September 10, 2014

Having a new puppy has really been a great experience. Here are two things that have helped beyond my expectations.


I've always been clumsy with the clicker/leash/treats/verbal cues combination. In the back of my mind I believed that the clicker is superfluous to the dog training process. I've probably used a clicker in training dogs in 5 separate dog classes over the years. But now, finally, I don't feel at odds with the mechanics -- I might say its almost beginning to feel natural. Touch click treat; sit click treat; down click treat; leave it click treat. Got it.  

Then a few days ago I was preparing to do some training with my Belgian Tervuren puppy, Dax, in the kitchen. Got the treats in the bag on my belt; got the clicker and some treats in my right hand. Went through some cues using up the treats in my right hand. I got more treats out of my bag with my left hand and when I went to put them in my right hand I inadvertently clicked while Dax was looking away. She immediately turned and looked at me all happy and attentive. Without a cue, without a treat, just the click and my dog turned her attention to me.

Photo: Bing, Ali, Cyan and Tango. Swimming in Tuscarora lake. Two Clicks: the clicker and the camera shutter. This was my third use of the clicker without a verbal cue, and Dax's response was immediate and positive. Generally I use the clicker as I believe I'm supposed to -- to mark something good that my puppy has done.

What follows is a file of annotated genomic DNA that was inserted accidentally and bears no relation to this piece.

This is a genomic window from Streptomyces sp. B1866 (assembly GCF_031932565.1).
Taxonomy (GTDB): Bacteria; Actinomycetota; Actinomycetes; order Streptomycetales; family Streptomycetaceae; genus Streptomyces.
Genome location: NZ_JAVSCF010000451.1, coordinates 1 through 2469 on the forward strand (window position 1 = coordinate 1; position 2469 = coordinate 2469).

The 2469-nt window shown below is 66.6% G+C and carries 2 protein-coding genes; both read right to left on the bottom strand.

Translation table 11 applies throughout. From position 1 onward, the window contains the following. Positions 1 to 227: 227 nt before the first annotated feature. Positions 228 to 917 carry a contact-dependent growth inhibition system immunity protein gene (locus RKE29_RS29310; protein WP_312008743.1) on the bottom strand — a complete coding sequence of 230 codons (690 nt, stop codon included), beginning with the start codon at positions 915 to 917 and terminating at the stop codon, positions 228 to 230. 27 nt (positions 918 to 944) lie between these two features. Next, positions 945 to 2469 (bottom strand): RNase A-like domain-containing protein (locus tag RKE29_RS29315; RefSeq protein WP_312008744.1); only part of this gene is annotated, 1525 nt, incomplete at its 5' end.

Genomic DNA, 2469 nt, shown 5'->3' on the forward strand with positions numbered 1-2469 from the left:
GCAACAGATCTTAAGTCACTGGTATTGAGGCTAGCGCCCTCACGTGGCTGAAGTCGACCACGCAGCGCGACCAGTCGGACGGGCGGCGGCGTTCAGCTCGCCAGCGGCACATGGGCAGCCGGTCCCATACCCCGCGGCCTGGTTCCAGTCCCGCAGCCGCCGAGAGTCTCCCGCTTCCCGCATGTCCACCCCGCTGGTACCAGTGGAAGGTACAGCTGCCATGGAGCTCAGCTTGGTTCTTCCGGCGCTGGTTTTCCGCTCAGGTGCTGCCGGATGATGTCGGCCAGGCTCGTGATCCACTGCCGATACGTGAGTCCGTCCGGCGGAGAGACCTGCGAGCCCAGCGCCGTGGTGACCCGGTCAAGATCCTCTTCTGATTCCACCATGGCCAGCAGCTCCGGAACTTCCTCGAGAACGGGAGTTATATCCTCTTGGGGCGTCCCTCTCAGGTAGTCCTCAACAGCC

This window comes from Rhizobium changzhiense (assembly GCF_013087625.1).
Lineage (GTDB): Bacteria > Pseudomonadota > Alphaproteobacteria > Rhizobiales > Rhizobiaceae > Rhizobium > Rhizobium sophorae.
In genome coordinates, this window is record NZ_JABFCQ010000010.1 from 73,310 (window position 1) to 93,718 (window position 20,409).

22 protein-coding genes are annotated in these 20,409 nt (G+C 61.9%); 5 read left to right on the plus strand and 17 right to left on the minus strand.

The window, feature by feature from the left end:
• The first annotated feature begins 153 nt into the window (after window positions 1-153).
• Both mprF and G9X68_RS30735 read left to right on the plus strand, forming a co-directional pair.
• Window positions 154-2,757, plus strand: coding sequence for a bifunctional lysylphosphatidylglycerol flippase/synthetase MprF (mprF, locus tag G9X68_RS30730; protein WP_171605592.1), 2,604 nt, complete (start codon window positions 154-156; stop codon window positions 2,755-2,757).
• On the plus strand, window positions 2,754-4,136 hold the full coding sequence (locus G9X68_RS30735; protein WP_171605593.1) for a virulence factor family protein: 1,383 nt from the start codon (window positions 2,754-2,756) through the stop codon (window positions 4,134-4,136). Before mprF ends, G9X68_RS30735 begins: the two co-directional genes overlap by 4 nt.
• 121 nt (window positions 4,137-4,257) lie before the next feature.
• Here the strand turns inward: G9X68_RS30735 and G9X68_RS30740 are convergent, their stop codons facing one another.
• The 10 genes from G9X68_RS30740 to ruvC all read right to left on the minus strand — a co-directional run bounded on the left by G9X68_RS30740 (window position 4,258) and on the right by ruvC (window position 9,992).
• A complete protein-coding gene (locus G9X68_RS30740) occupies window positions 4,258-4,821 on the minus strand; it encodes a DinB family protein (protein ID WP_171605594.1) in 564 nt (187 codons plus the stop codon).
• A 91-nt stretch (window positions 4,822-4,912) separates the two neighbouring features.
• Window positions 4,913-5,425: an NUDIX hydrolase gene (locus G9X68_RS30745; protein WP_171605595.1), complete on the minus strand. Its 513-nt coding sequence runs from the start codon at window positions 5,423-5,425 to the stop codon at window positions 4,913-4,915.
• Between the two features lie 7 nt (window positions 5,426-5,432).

More "cue, click, treat" training over the next couple of days and I thought I'd see if the click only incident was a fluke. Again it was in the context of training, but the same thing happened...I had my dog's attention. I understand that the clicker is a marker, not an attention getting device, but now I have a real sign that the sound of the clicker really means something important to my dog.

While out walking the dogs I usually don't add the clicker because of the one-more-thing-factor walking multiple dogs, but now I'll have to.

No-pull Harness

The SENSE-ation No-Pull Dog Harness works like magic. Dax was absolutely frustrating on leash. I had treats with me on our walks. She already responded well to her name, knew some basic cues like touch, sit and down. But with a regular collar and leash she pulled like crazy and was not responding to any of my cues. I had similar experiences in the past with other dogs and puppies, even to the point where they ran to the end of a leash, long line, or flexi leash, and choked themselves badly at the end of their rope. So as in the past I expected it to take months of dedicated hard work the get it under control. My wife had often suggested to students, and now to me, that I try a no-pull harness.

At first it really didn't make any difference on our first walk using it. But after about 10 minutes, Dax started pulling noticeably less. And she also began responding better to verbal cues. I don't think I was doing anything differently. But she stopped pulling full force at the end of her leash. She isn't bothered by it, doesn't chew on it, and doesn't pay any attention to it at all. She just walks naturally and when she gets to the end, stops.

I almost feel like using it is cheating. I don't have to train her not to pull. But on the other hand, a typical leash, even a martingale, trains a dog to pull. The message with a typical collar is: pull harder and you’ll get closer to the thing you want. Now, if she pulls harder her whole body turns away from what she wants. (Just like my wife said she would.) Of course when she turns she gets to look at, hmmm, me!

So now I've added a "click, treat" to the no-pull harness our daily walking routine. It really makes a cumulative difference.




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